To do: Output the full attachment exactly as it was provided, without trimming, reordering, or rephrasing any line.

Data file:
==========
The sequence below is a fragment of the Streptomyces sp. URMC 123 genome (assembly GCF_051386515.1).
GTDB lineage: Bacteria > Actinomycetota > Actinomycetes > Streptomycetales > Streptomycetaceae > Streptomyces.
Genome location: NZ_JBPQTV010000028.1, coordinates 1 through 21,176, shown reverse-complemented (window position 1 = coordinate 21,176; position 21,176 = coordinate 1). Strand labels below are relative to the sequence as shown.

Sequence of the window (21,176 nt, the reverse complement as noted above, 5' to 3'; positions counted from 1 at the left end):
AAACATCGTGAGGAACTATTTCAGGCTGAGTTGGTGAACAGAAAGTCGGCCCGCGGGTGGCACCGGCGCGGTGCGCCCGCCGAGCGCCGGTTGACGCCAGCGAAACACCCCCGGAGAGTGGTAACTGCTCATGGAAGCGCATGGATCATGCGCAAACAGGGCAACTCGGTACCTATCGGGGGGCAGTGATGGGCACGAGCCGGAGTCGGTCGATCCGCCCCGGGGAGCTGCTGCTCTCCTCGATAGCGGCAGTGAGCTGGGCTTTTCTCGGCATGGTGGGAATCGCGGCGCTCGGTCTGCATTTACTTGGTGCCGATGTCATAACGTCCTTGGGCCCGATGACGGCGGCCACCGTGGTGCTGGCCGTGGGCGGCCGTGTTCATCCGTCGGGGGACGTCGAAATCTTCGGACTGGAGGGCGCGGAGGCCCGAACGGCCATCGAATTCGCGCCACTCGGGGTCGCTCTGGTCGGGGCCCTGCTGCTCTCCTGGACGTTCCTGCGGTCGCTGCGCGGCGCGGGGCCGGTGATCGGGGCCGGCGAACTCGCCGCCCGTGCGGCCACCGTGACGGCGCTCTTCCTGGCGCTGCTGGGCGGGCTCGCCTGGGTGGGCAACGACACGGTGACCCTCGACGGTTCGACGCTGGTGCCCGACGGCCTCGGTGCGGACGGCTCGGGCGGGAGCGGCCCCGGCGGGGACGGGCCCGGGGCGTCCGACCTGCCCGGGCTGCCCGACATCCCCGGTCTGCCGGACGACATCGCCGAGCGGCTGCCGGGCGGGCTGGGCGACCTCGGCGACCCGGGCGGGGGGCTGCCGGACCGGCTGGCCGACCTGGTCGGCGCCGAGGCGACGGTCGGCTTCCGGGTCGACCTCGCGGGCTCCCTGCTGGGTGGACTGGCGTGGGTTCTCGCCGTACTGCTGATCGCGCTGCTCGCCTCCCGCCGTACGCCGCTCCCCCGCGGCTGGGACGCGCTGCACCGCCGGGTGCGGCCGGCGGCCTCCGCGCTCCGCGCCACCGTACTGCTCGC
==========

The sequence below is a fragment of the Streptomyces sp. URMC 123 genome (assembly GCF_051386515.1).
GTDB lineage: Bacteria > Actinomycetota > Actinomycetes > Streptomycetales > Streptomycetaceae > Streptomyces.
Genome location: NZ_JBPQTV010000028.1, coordinates 1 through 21,176, shown reverse-complemented (window position 1 = coordinate 21,176; position 21,176 = coordinate 1). Strand labels below are relative to the sequence as shown.

Sequence of the window (21,176 nt, the reverse complement as noted above, 5' to 3'; positions counted from 1 at the left end):
AAACATCGTGAGGAACTATTTCAGGCTGAGTTGGTGAACAGAAAGTCGGCCCGCGGGTGGCACCGGCGCGGTGCGCCCGCCGAGCGCCGGTTGACGCCAGCGAAACACCCCCGGAGAGTGGTAACTGCTCATGGAAGCGCATGGATCATGCGCAAACAGGGCAACTCGGTACCTATCGGGGGGCAGTGATGGGCACGAGCCGGAGTCGGTCGATCCGCCCCGGGGAGCTGCTGCTCTCCTCGATAGCGGCAGTGAGCTGGGCTTTTCTCGGCATGGTGGGAATCGCGGCGCTCGGTCTGCATTTACTTGGTGCCGATGTCATAACGTCCTTGGGCCCGATGACGGCGGCCACCGTGGTGCTGGCCGTGGGCGGCCGTGTTCATCCGTCGGGGGACGTCGAAATCTTCGGACTGGAGGGCGCGGAGGCCCGAACGGCCATCGAATTCGCGCCACTCGGGGTCGCTCTGGTCGGGGCCCTGCTGCTCTCCTGGACGTTCCTGCGGTCGCTGCGCGGCGCGGGGCCGGTGATCGGGGCCGGCGAACTCGCCGCCCGTGCGGCCACCGTGACGGCGCTCTTCCTGGCGCTGCTGGGCGGGCTCGCCTGGGTGGGCAACGACACGGTGACCCTCGACGGTTCGACGCTGGTGCCCGACGGCCTCGGTGCGGACGGCTCGGGCGGGAGCGGCCCCGGCGGGGACGGGCCCGGGGCGTCCGACCTGCCCGGGCTGCCCGACATCCCCGGTCTGCCGGACGACATCGCCGAGCGGCTGCCGGGCGGGCTGGGCGACCTCGGCGACCCGGGCGGGGGGCTGCCGGACCGGCTGGCCGACCTGGTCGGCGCCGAGGCGACGGTCGGCTTCCGGGTCGACCTCGCGGGCTCCCTGCTGGGTGGACTGGCGTGGGTTCTCGCCGTACTGCTGATCGCGCTGCTCGCCTCCCGCCGTACGCCGCTCCCCCGCGGCTGGGACGCGCTGCACCGCCGGGTGCGGCCGGCGGCCTCCGCGCTCCGCGCCACCGTACTGCTCGC